But Christ is going to judge. That is important to remember as we get back into the book of John, and we start to ask this question: What is going to be the manner of Christ's judgment of them when they are resurrected on that eighth day? Now in order for us to know, it is best to look at what Jesus preached on the very day that He kept the Last Great Day, because He made the most concentrated dose of teaching about the Last Great Day in the entire Bible, and we have been overlooking it.
Remember that John 7:37 is referring to the 7th and last day of the Feast of Tabernacles. Now I want you to look at John 7, verse 53.
John 7:53 And everyone went to his own house.
How about that? That is what you do at the end of a day, don't you? We have services here, and at the end of the day we go to our own house. I am staying in 720, and you are in another one, but right here that is my house. Well, that is what those people did. Many, many of the people there were living in their own homes in Jerusalem, and then there were maybe tens of thousands of others who were living in a booth.
Now here we are. John 7:37 is on the last day of the Feast of Tabernacles, so let us start watching the time pass by as we go through the next several chapters. We will hop, skip, and jump there, but it is something needful that we do.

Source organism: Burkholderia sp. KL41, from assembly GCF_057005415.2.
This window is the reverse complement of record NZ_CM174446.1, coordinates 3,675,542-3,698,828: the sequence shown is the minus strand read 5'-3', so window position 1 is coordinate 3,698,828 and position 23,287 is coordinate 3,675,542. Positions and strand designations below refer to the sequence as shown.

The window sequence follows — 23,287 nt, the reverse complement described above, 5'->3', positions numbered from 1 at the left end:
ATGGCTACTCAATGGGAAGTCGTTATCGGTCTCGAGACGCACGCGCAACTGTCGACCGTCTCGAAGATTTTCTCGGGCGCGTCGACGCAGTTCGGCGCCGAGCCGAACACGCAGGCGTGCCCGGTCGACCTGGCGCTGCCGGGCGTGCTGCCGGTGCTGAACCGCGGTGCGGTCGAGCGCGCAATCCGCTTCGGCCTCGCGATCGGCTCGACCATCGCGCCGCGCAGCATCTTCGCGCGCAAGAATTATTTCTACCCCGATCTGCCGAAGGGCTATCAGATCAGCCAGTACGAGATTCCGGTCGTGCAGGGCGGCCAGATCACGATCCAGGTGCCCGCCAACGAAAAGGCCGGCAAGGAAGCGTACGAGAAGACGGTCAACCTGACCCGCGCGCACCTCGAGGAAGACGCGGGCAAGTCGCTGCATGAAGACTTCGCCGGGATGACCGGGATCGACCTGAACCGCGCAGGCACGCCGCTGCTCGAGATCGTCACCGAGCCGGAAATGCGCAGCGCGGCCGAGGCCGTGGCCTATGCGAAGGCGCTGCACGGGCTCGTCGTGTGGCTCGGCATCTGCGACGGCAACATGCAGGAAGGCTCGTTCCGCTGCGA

After what Jesus said there on the 7th day of the Feast of Tabernacles, everyone went to his own house. He was done preaching.
John 8:1 But Jesus went to the Mount of Olives.
What do you think He went there for? He went there to pray. He went there to prepare Himself for the next day. What was the next day? It was the Last Great Day. It was a holy day, and what does a preacher do on a holy day? He preaches!
Now look at verse 2.
John 8:2 Now early in the morning He came again into the temple, and all the people came to Him; and He sat down and taught them.
That is what you do on a holy day. If you are a preacher, you preach. Now where did Jesus preach? At the Temple. This begins the series of chapters of Jesus preaching what the Great White Throne is all about. We will see, as we go through here, how very meaningful these subjects are that He was preaching about.
So Jesus went to the Mount of Olives. The next morning He came back into town, and immediately then went to the Temple and began teaching again, because that is what a preacher does on a holy day.